Cisco is a great example in this context. In 2012, the company launched its Social Media Listening Center, an initiative where they analyze and visualize what the social sphere is talking about Cisco and the related business topics. Cisco listens to over 5,000 social mentions a day on Facebook, Twitter and other social channels and shares the lessons learned via online platforms and a multiscreen presentation room in their headquarter and other global locations. As they make the insights available for internal and external audiences alike, the Social Media Listening Center is a great way to showcase the forward-thinking and customer-first attitude of the company on the one hand, while they actively support sales on the other hand. Cisco announced that thanks to the center, they can generate an annual benefit of approximately USD $1.5 million. That’s not a bad bonus payment for simply being an attentive listener.
4. Make Friends with the Natives
There is a famous phrase: Everybody is a foreigner – in almost every land in the world. As a twist on this thought, you can also say, “Wherever you are as a foreigner, there is certainly always a native.” If you are on an adventure trip, these natives can be vital for your success. And if you think about your marketing expedition into the heart of “Digitalland”, there are a lot of natives you will meet along the way. As with any tribe, theirs is often run by a chief, in this case the Chief Technology Officer or the Chief Innovation Officer. To tap the full potential of truly customer-centric marketing in a digital world, marketers need to become more tech-savvy and actively approach the tech teams. In the light of dramatic market changes and a constant stream of new competitors that enter the playing field without any organizational legacies, the question is not, “Can we bridge the silos and join forces?” But rather, “How can we bridge them fast enough to outrun the pack of hounds at our heels?”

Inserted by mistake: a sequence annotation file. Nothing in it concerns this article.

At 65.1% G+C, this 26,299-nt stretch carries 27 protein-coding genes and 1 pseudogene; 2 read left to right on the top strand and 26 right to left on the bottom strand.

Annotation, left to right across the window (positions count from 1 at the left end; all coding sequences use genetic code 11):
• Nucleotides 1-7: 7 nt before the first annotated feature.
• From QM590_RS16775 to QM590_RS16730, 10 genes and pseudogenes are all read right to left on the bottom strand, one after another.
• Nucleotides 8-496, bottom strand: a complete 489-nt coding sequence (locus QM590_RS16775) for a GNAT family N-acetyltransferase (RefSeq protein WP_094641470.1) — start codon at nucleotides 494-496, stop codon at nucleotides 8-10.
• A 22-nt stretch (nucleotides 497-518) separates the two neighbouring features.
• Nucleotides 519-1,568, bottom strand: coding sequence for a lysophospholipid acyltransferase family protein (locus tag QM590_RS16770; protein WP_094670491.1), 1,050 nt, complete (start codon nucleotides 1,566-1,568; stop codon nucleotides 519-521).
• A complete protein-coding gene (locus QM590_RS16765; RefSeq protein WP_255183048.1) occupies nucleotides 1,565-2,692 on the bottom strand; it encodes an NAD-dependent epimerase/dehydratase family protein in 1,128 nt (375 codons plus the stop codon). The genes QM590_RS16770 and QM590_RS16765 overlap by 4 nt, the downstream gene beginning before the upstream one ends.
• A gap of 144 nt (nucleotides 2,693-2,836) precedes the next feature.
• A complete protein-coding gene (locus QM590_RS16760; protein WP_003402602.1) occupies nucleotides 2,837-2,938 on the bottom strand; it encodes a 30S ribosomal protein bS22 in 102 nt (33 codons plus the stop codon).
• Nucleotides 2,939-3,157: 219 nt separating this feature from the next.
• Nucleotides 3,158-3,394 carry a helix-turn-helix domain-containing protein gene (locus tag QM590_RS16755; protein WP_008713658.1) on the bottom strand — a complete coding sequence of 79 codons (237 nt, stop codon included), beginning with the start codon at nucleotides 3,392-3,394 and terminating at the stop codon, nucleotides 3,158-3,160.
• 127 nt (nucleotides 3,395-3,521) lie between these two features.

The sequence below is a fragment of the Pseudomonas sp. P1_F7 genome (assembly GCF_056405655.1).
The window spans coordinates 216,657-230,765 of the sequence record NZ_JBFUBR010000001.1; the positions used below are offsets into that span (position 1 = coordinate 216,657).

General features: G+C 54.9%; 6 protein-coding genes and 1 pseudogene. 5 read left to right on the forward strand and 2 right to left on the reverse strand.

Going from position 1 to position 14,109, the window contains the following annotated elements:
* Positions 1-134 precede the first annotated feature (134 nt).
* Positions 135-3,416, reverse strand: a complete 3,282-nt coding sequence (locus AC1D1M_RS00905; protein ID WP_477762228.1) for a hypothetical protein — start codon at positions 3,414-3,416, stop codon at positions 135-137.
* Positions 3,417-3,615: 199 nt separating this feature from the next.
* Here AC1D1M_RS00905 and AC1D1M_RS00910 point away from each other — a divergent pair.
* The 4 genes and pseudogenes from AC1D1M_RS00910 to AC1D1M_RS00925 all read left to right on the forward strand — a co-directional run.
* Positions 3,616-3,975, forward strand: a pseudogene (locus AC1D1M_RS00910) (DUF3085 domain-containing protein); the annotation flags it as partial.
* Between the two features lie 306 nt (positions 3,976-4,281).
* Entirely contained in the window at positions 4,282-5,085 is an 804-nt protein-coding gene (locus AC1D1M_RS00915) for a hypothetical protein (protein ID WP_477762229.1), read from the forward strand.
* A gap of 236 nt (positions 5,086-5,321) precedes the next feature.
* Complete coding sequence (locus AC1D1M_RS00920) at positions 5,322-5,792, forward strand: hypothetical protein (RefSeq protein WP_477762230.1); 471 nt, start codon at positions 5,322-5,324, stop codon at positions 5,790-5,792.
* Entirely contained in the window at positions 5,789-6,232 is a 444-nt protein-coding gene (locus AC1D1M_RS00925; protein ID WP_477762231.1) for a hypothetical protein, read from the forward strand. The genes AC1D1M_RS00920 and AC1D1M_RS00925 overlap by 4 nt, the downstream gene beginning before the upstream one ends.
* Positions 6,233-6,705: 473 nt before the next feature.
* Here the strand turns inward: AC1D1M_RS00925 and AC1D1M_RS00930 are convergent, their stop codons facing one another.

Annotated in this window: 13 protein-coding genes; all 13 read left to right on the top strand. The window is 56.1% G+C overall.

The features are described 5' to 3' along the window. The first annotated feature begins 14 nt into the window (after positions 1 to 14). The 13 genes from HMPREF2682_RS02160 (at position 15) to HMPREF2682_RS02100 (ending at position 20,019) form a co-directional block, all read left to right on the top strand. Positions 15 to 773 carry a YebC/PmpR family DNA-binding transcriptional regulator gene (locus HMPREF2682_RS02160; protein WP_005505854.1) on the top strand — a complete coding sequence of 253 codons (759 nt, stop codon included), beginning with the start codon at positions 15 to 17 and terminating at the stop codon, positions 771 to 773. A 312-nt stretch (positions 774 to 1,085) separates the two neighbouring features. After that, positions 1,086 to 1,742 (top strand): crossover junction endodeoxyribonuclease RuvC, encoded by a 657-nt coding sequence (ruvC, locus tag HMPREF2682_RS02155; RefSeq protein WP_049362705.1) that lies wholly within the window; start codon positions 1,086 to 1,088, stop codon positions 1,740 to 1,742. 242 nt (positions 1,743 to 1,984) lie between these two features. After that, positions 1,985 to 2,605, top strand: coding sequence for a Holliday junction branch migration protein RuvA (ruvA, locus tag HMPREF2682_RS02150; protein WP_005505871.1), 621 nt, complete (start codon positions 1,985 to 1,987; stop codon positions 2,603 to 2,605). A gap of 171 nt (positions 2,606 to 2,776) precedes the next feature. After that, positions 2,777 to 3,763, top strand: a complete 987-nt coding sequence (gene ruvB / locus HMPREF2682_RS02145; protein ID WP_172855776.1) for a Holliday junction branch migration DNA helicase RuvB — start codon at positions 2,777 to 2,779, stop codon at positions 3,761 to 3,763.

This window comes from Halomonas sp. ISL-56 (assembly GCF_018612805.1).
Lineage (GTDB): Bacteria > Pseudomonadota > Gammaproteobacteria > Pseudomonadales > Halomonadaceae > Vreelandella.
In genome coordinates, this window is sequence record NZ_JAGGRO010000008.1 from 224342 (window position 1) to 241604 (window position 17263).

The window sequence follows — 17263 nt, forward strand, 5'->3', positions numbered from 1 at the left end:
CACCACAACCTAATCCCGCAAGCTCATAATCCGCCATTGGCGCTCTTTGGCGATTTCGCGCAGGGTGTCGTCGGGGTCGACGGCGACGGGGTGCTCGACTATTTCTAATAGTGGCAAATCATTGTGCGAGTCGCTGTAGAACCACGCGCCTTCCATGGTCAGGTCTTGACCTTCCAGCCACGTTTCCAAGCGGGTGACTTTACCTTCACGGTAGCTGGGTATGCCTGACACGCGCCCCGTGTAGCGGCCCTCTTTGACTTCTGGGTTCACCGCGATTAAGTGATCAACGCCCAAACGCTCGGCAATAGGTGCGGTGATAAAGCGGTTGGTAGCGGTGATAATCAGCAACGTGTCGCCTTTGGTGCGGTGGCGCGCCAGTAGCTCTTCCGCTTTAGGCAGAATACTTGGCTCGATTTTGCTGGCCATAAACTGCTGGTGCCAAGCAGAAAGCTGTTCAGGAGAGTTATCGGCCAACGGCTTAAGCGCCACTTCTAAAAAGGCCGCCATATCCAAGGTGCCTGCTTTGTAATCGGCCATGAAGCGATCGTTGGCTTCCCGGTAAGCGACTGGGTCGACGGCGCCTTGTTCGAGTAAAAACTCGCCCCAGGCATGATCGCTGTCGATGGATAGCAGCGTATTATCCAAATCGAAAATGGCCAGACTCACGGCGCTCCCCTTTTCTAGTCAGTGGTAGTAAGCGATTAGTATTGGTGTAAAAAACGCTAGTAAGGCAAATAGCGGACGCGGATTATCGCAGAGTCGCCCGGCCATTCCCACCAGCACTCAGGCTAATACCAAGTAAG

There are some great success stories that show how powerful such a coalition can be. In 2014, Keith Weed, the global CMO at Unilever, came up with a forward-looking, entrepreneurial idea to support the company’s quest to make sustainable living commonplace. He called upon different internal stakeholders – inside and outside of marketing – to jointly establish an open crowdsourcing and crowdfunding platform called The Foundry. It brings together consumers, key opinion formers, innovators, as well as financial and technological partners, to find new solutions for the big challenges of society. Admittedly, this is one of the highlight examples of modern marketing and you will not find initiatives of such magnitude in many other companies, especially if you look at the initial USD $6 million investment that Unilever spent. But in essence, it shows how the digital era represents a great stage for marketing to combine its customer-driven mindset with entrepreneurial thinking to step into the spotlight and prove its value as a business driver. And this stage is big enough to invite corporate colleagues as well from sales, R&D, product management, HR – you name it. Because, after all, whether you are at a campfire BBQ with your indigenous friends in the middle of the jungle, or on the fifth floor of your local headquarters planning the next social media campaign, one thing is for sure: The more, the merrier!